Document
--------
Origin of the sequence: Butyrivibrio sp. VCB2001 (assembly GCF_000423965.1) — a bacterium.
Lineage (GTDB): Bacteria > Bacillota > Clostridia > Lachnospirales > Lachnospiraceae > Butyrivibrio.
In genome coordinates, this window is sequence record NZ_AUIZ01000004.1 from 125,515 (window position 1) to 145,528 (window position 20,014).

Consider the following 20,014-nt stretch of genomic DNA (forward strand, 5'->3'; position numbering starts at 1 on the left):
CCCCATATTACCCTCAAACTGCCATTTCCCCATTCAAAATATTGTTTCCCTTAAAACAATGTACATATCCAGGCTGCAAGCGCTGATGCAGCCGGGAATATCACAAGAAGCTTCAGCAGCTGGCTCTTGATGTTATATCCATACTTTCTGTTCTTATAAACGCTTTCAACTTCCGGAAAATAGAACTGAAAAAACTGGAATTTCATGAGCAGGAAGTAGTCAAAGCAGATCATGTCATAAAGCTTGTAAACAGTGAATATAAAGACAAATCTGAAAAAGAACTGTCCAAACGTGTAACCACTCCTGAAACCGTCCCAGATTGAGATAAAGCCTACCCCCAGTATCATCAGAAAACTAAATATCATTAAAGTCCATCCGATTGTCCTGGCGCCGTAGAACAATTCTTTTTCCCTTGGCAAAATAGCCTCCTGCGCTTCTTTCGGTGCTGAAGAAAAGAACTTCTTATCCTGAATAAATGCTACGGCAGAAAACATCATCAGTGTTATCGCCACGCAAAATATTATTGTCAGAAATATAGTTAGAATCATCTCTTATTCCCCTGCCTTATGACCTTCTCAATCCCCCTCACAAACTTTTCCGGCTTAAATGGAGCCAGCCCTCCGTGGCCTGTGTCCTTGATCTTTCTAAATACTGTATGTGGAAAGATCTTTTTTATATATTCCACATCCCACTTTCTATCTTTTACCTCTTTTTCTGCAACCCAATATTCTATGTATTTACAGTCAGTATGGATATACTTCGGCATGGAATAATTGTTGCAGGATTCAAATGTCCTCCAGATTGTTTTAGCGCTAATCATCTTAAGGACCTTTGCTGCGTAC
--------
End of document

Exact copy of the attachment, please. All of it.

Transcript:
Origin of the sequence: Butyrivibrio sp. VCB2001 (assembly GCF_000423965.1) — a bacterium.
Lineage (GTDB): Bacteria > Bacillota > Clostridia > Lachnospirales > Lachnospiraceae > Butyrivibrio.
In genome coordinates, this window is sequence record NZ_AUIZ01000004.1 from 125,515 (window position 1) to 145,528 (window position 20,014).

Consider the following 20,014-nt stretch of genomic DNA (forward strand, 5'->3'; position numbering starts at 1 on the left):
CCCCATATTACCCTCAAACTGCCATTTCCCCATTCAAAATATTGTTTCCCTTAAAACAATGTACATATCCAGGCTGCAAGCGCTGATGCAGCCGGGAATATCACAAGAAGCTTCAGCAGCTGGCTCTTGATGTTATATCCATACTTTCTGTTCTTATAAACGCTTTCAACTTCCGGAAAATAGAACTGAAAAAACTGGAATTTCATGAGCAGGAAGTAGTCAAAGCAGATCATGTCATAAAGCTTGTAAACAGTGAATATAAAGACAAATCTGAAAAAGAACTGTCCAAACGTGTAACCACTCCTGAAACCGTCCCAGATTGAGATAAAGCCTACCCCCAGTATCATCAGAAAACTAAATATCATTAAAGTCCATCCGATTGTCCTGGCGCCGTAGAACAATTCTTTTTCCCTTGGCAAAATAGCCTCCTGCGCTTCTTTCGGTGCTGAAGAAAAGAACTTCTTATCCTGAATAAATGCTACGGCAGAAAACATCATCAGTGTTATCGCCACGCAAAATATTATTGTCAGAAATATAGTTAGAATCATCTCTTATTCCCCTGCCTTATGACCTTCTCAATCCCCCTCACAAACTTTTCCGGCTTAAATGGAGCCAGCCCTCCGTGGCCTGTGTCCTTGATCTTTCTAAATACTGTATGTGGAAAGATCTTTTTTATATATTCCACATCCCACTTTCTATCTTTTACCTCTTTTTCTGCAACCCAATATTCTATGTATTTACAGTCAGTATGGATATACTTCGGCATGGAATAATTGTTGCAGGATTCAAATGTCCTCCAGATTGTTTTAGCGCTAATCATCTTAAGGACCTTTGCTGCGTAC